Free Press Journal

Petrol & diesel price hike: The coming oil challenge

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At one level, consumers of petrol, diesel and other petroleum products might find it hard to swallow that when the global prices of crude oil were down sharply, there was no commensurate reduction in the retail prices. And now that the global prices of crude are yet again creeping up slowly but surely, the oil marketing companies are quick to pass the burden to the consumers. Pump prices of petrol moved up to Rs 76.24 a litre in Delhi, Rs 78.91 in Kolkata, Rs 84.07 in Mumbai and Rs 79.13 in Chennai.

Likewise, diesel now retails at Rs 67.57 a litre in Delhi, Rs 71.94 in Mumbai, Rs 70.12 in Kolkata and Rs 71.32 in Chennai. The prices of petrol and diesel were raised on Sunday by 33 paise and 26 paise respectively in Delhi. There was a corresponding increase in other parts of the country. Notably, the upward price revision was kept in abeyance till the end of the Karnataka polls. Once the poll ended, the oil market companies reverted to the market price mechanism sanctioned by the Modi Government early on in its term. Previously, the administered price mechanism was followed by all governments. Which meant that oil market companies per force had to absorb huge losses when the global crude prices ruled high. However, the Modi Government did not proportionately reduce the pump prices of petrol and diesel even when these witnessed a sharp dip in the global market.

In other words, it pocketed the gains of low crude prices while transferring the pain of high crude prices to the consumers. Modi was fortunate that oil prices in the international market started slipping around the time he took over as prime minister. Having ruled high through the later part of the UPA decade, at one time, crude sold for $130 a dollar in the global market. And only last year, during Modi’s third year as prime minister, it was $32-35 a barrel. However, after resuming the upward movement a few months ago, now the global price of crude ruled upwards of $80 a barrel.


For three years, thanks to low international prices the government is reported to have gained over Rs two lakh crores annually. Besides, the Government saved a considerable sum annually by weeding out the undeserving from the vast pool of subsidised cooking gas users. This money was put to good use on infrastructure, subsidising highly cheap cooking gas cylinders to lakhs of rural households, on building tens of lakhs of toilets, etc. The point being that the savings from relatively cheap global crude prices were used for augmenting the public goods. So, at another level, the retention of gains stemming from cheap oil prices globally were put to good use and, therefore, the consumers should not begrudge these gains. But still, the Modi Government faltered in its resolve to abolish the old administered price mechanism, the bane of oil companies before its advent, when it put on hold the hike following the rise in crude prices globally a few months ago. The oil marketing companies were restrained from passing on the small hike in the price of LPG to the consumers.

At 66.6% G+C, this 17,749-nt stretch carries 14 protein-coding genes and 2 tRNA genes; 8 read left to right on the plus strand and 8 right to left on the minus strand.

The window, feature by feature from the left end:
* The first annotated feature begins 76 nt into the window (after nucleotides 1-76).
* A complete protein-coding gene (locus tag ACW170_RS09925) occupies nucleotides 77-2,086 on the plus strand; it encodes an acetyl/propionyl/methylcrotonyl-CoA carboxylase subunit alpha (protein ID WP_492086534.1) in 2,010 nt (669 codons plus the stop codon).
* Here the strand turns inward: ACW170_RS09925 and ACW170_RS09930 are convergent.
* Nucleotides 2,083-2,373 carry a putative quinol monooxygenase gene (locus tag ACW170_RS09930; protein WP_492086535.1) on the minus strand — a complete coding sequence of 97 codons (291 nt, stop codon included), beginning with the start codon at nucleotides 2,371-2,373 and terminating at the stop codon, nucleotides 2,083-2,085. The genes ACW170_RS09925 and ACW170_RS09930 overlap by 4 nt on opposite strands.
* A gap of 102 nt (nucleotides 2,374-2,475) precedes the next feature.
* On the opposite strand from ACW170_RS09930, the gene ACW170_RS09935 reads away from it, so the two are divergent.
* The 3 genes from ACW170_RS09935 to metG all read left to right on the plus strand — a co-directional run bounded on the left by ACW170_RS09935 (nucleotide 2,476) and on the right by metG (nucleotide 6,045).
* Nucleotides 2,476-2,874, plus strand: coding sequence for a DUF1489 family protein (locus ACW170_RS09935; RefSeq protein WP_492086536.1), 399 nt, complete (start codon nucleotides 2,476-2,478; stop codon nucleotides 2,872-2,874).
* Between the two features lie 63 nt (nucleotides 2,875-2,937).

Yet, the Government will have to make tough choices since simultaneously, with the spurt in international crude prices, the rupee too has begun to weaken against the dollar. This can play havoc with the trade account, especially when exports continue to be sluggish. Even though the forex reserves are $400-plus billion, the pressure on the fisc is bound to be considerable. With the price-line too beginning to creep up, the Government has a task on its hands keeping the economic situation healthy in an election year. As the election draws near and if the global crude prices increase further, there will be pressure for the reduction of levies on petroleum products in order for it to absorb such increases.

It will be a test of the Government’s will to enforce cost-plus rates for petrol, diesel and non-subsidised LPG, barring, of course, kerosene which is highly subsidised for the weaker sections. It will also have to grapple with a huge pressure on the general price line if the fiscal deficit on account of costlier crude imports rises much beyond the budgeted figure. The government needs all hands on the deck to deal with the coming economic challenge. With the West Asian situation getting uncertain, thanks also to the idiosyncrasies of President Trump, disruption in supplies and consequent pressures on crude prices cannot be ruled out. Hopefully, the government will be ready with Plan-B in case of an inordinately big rise in the global crude prices.

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